In London, Annie earned money doing crochet work and selling flowers.  She also tried different men. She lived with a sieve maker who was known as Jack Sievey but they separated in 1887. By then Chapman had acquired the nickname Dark Annie Sievey.   Her next relationship with a building labourer called Ted Stanley was more casual. Chapman and Stanley spent weekends together and lodged at the different houses in Spitalfields. Opinion is divided about whether Annie worked as a prostitute. Her close friend Amelia Farmer said that Annie was not ‘very particular what she did to earn a living and at times used to remain out late at night.’   According to Amelia Farmer and others, most of the drinking done by Chapman was confined to Saturdays. The majority of the comments about Chapman were made after she died and they may have been generous.   The sympathetic said Annie was industrious, clever and respectable and did not use bad language. The prostitution may have been restricted to Saturdays after her money had been spent on rum and she needed a bed in the lodging house.

Despite the kind words about her character, Annie had a violent encounter on the 1st of September.  Because that day was a Saturday, Annie had been drinking.   The fight between Annie and Liza Cooper occurred in the Britannia pub, which was on the corner of Dorset Street. Annie also used the nearby lodging house at number 35.   Annie was drinking with Ted Stanley the building labourer. Liza had a companion who was known as Harry the Hawker.  There are alternative accounts about what happened between them. It has been suggested that the fight was over a bar of soap that had been borrowed in the lodging house at Dorset Street but not returned.   In another account Annie is supposed to have caught Liza trying to palm a two-shilling piece and switch it for a penny. Either way Liza Cooper responded with violence. Liza Cooper was a tough character and she had capable fists. A month after the fight with Annie she was bound over for assaulting Thomas Wilne on Clerkenwell Road.   The day after the fight, Annie showed her black eye and bruised chest to Amelia Farmer. On the third of September, two days after the fight had occurred, Annie met Amelia again and complained of feeling unwell.   Apart from the debilitating injuries inflicted by Liza Cooper, Annie had a chronic disease of the lungs and brain of which she was unaware. Short of money, Annie said she would go to the casual ward for a couple of days. The casual ward was the part of the workhouse reserved for vagrants and was known as the spike. The nickname was not affectionate. Farmer gave Annie two pence for tea and some food. Annie stayed, and perhaps rested, at the casual ward until Friday the 7th of September.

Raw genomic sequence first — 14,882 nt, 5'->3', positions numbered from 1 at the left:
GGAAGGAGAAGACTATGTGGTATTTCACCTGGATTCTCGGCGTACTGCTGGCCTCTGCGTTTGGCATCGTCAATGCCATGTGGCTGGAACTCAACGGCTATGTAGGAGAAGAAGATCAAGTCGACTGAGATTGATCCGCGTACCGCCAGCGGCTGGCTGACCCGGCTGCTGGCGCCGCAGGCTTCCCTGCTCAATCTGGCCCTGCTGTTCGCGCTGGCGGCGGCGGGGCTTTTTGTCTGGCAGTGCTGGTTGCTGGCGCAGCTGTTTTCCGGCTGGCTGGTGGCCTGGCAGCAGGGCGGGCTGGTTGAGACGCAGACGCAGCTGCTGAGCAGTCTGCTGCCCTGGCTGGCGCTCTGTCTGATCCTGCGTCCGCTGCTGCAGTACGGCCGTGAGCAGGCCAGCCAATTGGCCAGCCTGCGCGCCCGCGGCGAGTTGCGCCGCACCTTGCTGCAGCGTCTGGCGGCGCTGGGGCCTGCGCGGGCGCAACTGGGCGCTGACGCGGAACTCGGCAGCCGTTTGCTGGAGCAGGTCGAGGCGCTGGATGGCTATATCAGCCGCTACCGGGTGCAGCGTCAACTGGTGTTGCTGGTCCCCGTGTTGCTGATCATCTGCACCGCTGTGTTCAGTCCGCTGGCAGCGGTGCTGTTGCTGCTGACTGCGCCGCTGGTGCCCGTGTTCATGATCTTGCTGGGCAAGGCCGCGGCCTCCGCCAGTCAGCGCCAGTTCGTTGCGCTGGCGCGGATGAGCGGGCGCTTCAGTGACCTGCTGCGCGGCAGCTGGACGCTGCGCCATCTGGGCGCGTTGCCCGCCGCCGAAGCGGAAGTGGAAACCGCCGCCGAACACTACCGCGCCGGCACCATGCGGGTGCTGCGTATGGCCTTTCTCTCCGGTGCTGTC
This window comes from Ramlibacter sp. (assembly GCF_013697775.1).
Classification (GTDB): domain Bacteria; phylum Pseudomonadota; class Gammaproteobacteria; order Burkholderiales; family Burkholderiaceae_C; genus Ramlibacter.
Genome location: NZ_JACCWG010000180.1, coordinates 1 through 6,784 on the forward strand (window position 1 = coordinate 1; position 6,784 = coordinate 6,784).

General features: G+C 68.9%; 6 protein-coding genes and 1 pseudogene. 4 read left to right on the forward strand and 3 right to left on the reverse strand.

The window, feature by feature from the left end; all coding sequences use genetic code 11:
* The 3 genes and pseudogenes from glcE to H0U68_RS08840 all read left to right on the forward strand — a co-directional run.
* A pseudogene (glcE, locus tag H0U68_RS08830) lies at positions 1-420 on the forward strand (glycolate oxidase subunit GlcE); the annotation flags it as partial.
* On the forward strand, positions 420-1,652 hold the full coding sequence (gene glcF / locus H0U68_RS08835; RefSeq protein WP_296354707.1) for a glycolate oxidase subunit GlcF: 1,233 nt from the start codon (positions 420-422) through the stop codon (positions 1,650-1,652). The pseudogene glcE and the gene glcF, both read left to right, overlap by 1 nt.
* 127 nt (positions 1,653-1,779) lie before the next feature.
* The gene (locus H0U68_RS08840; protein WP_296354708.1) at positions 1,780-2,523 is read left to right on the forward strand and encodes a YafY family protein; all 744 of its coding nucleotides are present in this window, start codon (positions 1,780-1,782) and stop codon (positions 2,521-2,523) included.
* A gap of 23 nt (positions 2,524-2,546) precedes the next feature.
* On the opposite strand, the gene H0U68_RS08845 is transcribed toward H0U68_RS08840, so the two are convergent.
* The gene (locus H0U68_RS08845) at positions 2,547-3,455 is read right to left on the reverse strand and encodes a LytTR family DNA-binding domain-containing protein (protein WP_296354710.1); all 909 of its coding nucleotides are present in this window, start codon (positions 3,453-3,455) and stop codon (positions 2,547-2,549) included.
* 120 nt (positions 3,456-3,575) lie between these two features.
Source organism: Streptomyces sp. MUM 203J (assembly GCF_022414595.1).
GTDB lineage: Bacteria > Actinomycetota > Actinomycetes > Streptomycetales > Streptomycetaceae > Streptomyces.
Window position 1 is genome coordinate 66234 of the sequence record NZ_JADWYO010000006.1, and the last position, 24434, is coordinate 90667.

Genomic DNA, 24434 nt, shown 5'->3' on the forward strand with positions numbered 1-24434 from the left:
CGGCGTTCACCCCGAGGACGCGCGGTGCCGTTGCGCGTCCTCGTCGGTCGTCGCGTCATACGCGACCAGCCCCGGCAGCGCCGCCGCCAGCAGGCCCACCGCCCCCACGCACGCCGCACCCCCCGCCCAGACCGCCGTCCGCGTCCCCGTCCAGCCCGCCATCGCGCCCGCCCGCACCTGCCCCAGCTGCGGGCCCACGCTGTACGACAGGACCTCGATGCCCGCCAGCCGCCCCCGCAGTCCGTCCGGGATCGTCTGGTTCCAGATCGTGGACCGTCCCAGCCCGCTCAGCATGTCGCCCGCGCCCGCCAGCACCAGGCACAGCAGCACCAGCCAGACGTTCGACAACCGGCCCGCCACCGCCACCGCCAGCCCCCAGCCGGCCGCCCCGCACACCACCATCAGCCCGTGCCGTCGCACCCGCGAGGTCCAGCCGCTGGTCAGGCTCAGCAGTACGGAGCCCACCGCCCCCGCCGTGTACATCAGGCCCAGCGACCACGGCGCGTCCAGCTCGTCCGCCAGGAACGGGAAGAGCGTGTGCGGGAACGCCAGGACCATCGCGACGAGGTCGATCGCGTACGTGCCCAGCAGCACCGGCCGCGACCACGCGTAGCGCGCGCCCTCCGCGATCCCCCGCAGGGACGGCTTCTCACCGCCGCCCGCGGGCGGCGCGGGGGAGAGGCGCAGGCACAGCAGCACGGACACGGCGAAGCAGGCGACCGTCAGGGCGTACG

In the early hours of Saturday, Chapman arrived at the common lodging house at 35 Dorset Street. Although Chapman had not stayed there the previous week, she had been staying at the lodging house during the previous four months. Annie had no money for a bed that night but the deputy of the lodging house Timothy Donovan reported that she was in the kitchen until around two o’clock in the morning.   There are different accounts, and Donovan either let Annie stay in the kitchen until the early hours or he discovered her there.   Whatever happened between Chapman and Donovan, at some point the deputy of the lodging house asked Chapman for the four pence needed to pay for a bed. Annie Chapman left the lodging house but said she would return with the money. Chapman either intended to find a customer who wanted sex or was intending to sleep on the streets and her remarks were nothing but bravado. She was followed outside by night watchman John Evans who saw Annie walk into Little Paternoster Row, head towards Brushfield Street and then Christ Church. Evans was the last person to see Annie Chapman alive.

She was discovered in the back yard of 29 Hanbury Street.   Her throat was cut, and the body mutilated.  In the mortuary Amelia Farmer identified her friend. The progress of the chronic lung and brain disease had been halted by premature death.  During the examination of the victim, Dr George Bagster Phillip smelled the contents of her stomach. He concluded that there was no alcohol in her stomach. The man who was responsible for the death of Annie Chapman when she was 47 years old became known as Jack the Ripper. The identity of this man who ended her life remains unknown.

Howard Jackson has had seven books published by Red Rattle Books including novels, short stories and collections of film criticism.   If you are interested in original horror and crime fiction and want information about the books of Howard Jackson and the other great titles at Red Rattle Books, click here.